The giant salamanders of California’s Trinity Alps are considered a cryptid, but you might be familiar with one of the three species of giant Asian salamanders. They can be found in the mountainous wetlands of China and Japan. They grow to a size between five to six feet long and can weigh up to sixty pounds. In 2007, scientist documented the longest Chinese giant salamander, kept at a farm in Zhangjiajie, to be 180 cm (5.9 ft) in length and weighed 59 kg (130 lb). The other two species of giant Asian salamanders are the Japanese giant salamander (check out this cool video of the five-foot creature) and the South China giant salamander, speculated to no longer exist in the wild.
For an amphibian we generally expect to be on a smaller scale of five to seven inches, the giant Asian salamanders are enough to blow your mind. You can read more about this fascinating creature here. But what if the giant Asian salamander wasn’t the largest amphibian in the world?
Monster Amphibian—The Beginning of a Legend
Dating back to the 1920s, biologists, zoologists and well-renowned cryptid hunters have sought out the existence of said monstrous salamanders. The enigma started with a deer hunter who was trekking in the Trinity Alps, which is a mountain range located in the Northern parts of California. The hunter stumbled upon a mess of salamanders ranging from five to nine feet long. The man reported he saw five of them at the bottom of a lake near the New River.
After going out in search of the over-sized animals, the biologists came to the conclusion that what the man may have seen was the Pacific giant salamander. A twelve inch, light brown, croaking salamander. Not exactly the monstrous creature the hunter had described.
Which segues us to the next inquisitive character—a zoologist who claimed he thoroughly examined a five-foot salamander specimen. Herpetologist—a person who studies reptilians and amphibians—George S. Myers claimed a commercial fisherman contacted him to examine a creature that had gotten caught in his net. Myers recorded the salamander as dark brown with dull yellow spots. He noted that these characteristics were much different from the giant salamanders found in Asia and the netted specimen, up to this point, was an unknown animal.
Salamander Snuffed by Skeptics
Now in the mid-1950s, a man named Vern Harden, a reputable animal handler, reported seeing a dozen giant salamanders in a lake called Hubbard. Before the weather rushed him out, he managed to measure the creature. He recorded the salamander at 8 feet in length. However, people were skeptical with only word of mouth and no hard evidence.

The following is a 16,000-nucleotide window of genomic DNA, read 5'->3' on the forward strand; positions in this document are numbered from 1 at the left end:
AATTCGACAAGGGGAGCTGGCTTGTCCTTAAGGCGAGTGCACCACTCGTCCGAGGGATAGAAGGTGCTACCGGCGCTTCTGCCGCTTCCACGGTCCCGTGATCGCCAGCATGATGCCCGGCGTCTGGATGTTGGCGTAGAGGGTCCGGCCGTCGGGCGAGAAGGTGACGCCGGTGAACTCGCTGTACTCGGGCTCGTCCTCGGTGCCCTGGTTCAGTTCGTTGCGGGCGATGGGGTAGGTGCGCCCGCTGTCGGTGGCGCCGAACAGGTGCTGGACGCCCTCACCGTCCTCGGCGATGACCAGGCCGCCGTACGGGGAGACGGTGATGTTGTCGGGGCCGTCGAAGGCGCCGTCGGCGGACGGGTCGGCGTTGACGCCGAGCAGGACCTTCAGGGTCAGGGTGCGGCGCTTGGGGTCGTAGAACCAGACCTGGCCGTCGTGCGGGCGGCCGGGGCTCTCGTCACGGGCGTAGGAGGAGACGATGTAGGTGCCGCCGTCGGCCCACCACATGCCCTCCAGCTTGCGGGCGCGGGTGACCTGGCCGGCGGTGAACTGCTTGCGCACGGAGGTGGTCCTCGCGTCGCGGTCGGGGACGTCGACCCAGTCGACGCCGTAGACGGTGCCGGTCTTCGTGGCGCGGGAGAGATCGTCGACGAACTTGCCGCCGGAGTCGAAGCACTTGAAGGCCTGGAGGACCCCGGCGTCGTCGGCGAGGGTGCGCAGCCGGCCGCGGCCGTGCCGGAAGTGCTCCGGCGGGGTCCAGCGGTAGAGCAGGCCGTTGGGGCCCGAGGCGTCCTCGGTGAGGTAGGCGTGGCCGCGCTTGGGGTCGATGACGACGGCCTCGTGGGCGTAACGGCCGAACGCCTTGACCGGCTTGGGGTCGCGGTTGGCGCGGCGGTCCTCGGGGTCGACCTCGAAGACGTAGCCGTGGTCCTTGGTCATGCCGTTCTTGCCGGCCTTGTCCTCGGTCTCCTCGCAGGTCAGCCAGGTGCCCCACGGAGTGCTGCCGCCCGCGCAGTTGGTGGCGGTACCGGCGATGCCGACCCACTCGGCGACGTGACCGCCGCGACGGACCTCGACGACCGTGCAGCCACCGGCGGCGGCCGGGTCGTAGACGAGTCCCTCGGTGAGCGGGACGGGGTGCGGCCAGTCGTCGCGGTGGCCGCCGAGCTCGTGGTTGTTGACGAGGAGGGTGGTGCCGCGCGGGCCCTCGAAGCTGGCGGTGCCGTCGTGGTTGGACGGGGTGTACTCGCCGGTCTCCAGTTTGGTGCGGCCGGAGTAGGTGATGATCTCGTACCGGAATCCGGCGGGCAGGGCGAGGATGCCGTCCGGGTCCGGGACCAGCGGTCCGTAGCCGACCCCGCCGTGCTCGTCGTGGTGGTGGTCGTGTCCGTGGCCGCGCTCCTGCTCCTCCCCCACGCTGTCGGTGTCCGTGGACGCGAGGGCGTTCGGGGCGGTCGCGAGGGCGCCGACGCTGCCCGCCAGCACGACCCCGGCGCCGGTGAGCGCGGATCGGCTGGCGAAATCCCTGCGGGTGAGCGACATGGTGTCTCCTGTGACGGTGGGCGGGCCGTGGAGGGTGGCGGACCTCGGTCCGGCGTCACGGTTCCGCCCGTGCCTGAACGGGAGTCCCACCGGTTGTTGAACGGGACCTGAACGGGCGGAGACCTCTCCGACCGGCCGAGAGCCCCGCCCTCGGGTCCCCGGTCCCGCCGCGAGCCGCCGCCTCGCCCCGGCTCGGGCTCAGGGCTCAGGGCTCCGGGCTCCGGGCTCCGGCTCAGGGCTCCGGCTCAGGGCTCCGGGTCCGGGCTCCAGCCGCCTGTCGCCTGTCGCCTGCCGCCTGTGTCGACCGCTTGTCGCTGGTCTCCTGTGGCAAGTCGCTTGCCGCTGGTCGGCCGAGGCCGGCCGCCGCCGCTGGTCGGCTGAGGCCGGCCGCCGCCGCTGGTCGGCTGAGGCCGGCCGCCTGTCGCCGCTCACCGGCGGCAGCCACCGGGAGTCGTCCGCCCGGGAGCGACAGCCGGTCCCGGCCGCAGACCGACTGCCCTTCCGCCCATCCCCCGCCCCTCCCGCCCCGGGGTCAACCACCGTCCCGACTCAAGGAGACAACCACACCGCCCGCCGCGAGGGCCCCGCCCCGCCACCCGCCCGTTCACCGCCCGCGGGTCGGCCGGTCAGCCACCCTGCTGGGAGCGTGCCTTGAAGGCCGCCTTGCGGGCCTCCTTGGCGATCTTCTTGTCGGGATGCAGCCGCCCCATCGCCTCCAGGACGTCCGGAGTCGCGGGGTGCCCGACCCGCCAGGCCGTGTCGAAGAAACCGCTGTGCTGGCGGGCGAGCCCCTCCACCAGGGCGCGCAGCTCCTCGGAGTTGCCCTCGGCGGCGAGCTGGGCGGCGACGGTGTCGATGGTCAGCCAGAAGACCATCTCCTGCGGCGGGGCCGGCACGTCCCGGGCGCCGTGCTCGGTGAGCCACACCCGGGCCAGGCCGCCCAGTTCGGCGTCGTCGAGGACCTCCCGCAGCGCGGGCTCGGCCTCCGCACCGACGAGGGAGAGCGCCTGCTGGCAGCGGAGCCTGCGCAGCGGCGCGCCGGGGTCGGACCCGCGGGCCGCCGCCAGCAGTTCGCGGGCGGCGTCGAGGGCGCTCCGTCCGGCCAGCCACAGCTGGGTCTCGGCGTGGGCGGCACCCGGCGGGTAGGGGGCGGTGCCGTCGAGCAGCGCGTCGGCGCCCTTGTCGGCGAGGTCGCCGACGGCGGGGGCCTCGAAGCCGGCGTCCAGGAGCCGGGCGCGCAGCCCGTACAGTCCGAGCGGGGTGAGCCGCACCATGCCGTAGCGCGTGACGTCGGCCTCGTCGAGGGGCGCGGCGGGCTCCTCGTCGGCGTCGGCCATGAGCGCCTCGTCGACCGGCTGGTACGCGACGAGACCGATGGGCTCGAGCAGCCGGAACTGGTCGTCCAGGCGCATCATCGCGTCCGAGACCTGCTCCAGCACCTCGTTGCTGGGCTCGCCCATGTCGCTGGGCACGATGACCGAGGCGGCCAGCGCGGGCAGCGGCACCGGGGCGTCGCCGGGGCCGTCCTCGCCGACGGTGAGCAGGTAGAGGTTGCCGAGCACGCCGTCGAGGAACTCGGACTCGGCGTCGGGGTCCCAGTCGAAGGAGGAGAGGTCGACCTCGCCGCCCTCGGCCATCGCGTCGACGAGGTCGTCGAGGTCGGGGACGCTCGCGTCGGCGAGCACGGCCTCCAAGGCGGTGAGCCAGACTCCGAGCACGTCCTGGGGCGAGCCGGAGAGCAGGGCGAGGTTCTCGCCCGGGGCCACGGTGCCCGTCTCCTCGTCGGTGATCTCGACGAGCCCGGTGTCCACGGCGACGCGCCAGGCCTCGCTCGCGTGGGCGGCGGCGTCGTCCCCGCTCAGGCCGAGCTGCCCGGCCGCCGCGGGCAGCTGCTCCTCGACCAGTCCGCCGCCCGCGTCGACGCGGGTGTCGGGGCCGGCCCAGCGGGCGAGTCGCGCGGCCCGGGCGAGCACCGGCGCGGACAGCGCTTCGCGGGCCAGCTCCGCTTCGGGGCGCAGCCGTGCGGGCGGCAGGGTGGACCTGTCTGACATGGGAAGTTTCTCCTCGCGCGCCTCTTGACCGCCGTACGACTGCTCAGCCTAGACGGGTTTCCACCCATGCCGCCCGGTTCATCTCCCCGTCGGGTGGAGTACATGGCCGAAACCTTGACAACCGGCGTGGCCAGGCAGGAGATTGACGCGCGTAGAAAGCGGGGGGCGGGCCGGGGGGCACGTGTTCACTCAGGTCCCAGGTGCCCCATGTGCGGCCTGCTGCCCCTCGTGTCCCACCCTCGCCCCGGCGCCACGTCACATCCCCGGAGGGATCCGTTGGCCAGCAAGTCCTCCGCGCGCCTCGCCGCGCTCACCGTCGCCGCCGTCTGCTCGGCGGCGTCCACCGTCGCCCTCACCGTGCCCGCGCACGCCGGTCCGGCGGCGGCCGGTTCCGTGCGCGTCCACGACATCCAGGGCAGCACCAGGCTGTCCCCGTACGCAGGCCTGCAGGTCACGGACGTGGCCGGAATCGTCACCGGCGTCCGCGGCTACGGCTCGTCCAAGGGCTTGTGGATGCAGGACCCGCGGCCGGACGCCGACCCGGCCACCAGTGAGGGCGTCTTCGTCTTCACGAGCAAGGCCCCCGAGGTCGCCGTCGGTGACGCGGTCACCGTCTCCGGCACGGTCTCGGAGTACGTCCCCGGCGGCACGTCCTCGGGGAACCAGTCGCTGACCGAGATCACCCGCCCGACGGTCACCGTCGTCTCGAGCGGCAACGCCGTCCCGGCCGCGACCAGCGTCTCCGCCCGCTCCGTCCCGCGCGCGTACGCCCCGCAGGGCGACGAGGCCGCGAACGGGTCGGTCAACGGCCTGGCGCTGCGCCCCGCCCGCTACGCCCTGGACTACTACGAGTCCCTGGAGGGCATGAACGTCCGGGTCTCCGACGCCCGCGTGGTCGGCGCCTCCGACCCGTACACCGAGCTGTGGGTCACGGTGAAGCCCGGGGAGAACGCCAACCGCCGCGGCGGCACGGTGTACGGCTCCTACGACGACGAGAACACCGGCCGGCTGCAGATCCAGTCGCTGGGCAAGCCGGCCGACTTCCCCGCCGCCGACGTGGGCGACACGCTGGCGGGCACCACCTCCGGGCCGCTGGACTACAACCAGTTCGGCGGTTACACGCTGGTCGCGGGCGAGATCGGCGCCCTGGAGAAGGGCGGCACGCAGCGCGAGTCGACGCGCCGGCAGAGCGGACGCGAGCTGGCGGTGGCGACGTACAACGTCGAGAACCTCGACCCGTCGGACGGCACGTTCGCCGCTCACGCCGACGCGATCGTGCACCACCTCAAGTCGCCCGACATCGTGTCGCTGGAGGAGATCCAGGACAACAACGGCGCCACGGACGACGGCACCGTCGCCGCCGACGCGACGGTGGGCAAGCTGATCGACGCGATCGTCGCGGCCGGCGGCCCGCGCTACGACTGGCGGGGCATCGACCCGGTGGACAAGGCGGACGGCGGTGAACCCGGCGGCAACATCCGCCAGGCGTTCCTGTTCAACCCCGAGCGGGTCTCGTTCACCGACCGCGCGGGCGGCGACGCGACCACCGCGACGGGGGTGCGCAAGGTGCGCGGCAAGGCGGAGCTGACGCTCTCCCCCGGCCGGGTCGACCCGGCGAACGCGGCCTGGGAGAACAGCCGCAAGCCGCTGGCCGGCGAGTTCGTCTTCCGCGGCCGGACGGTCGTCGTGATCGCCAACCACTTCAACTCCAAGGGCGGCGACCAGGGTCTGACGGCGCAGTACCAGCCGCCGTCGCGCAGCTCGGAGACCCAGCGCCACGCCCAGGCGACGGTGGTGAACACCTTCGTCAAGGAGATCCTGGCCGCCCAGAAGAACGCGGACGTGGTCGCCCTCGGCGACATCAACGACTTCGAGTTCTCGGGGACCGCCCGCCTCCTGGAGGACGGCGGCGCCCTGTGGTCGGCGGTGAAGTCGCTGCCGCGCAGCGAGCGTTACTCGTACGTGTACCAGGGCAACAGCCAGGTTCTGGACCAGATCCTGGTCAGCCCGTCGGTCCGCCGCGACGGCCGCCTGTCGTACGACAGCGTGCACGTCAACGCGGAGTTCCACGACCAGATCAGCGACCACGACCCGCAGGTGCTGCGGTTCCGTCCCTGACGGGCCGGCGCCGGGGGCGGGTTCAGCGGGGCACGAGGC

The California cryptid craze even perked the ears of famous Yeti hunter, Tom Slick. In 1960, he and his Bigfoot-hunter followers took their turn searching for the mysterious giant salamanders with no success.
Years passed, and the motivation of zoologists snuffed the giant salamander of California to mere rumors.
Legend Back To Life
In 1997, a writer by the name of Kyle Mizokami brought the legend back to life one last time. He conducted the Kyle Mizokami Trinity Alps Giant Salamanders Expedition, the last recorded attempt at finding the mega salamander.
But, to no avail.
That doesn’t mean these giant creatures don’t exist in a small number, possibly keeping to dark caves and deep waters high in the mountains. We can hope the legend of the great giant salamander of California Trinity’s Alps is true because the giant critters are fascinating. And I don’t know about you, but I’d much rather cross paths with a giant salamander than a colossal snake or … Sasquatch.
–written by Mel Cabre
Mel Cabre’s depiction of the giant salamander of California’s Trinity Alps. If you’d like to see more of her designs, check out her Cryptid and Creature designs on Cryptid World. You can also see a multitude of designs on her Instagram page at Mel.Cabre. For exclusive designs (and to keep up with Cryptid World’s latest projects) consider signing up for our newsletter. We never spam as we are always conscious about NOT clogging your inbox.
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–T. S. Mart and Mel Cabre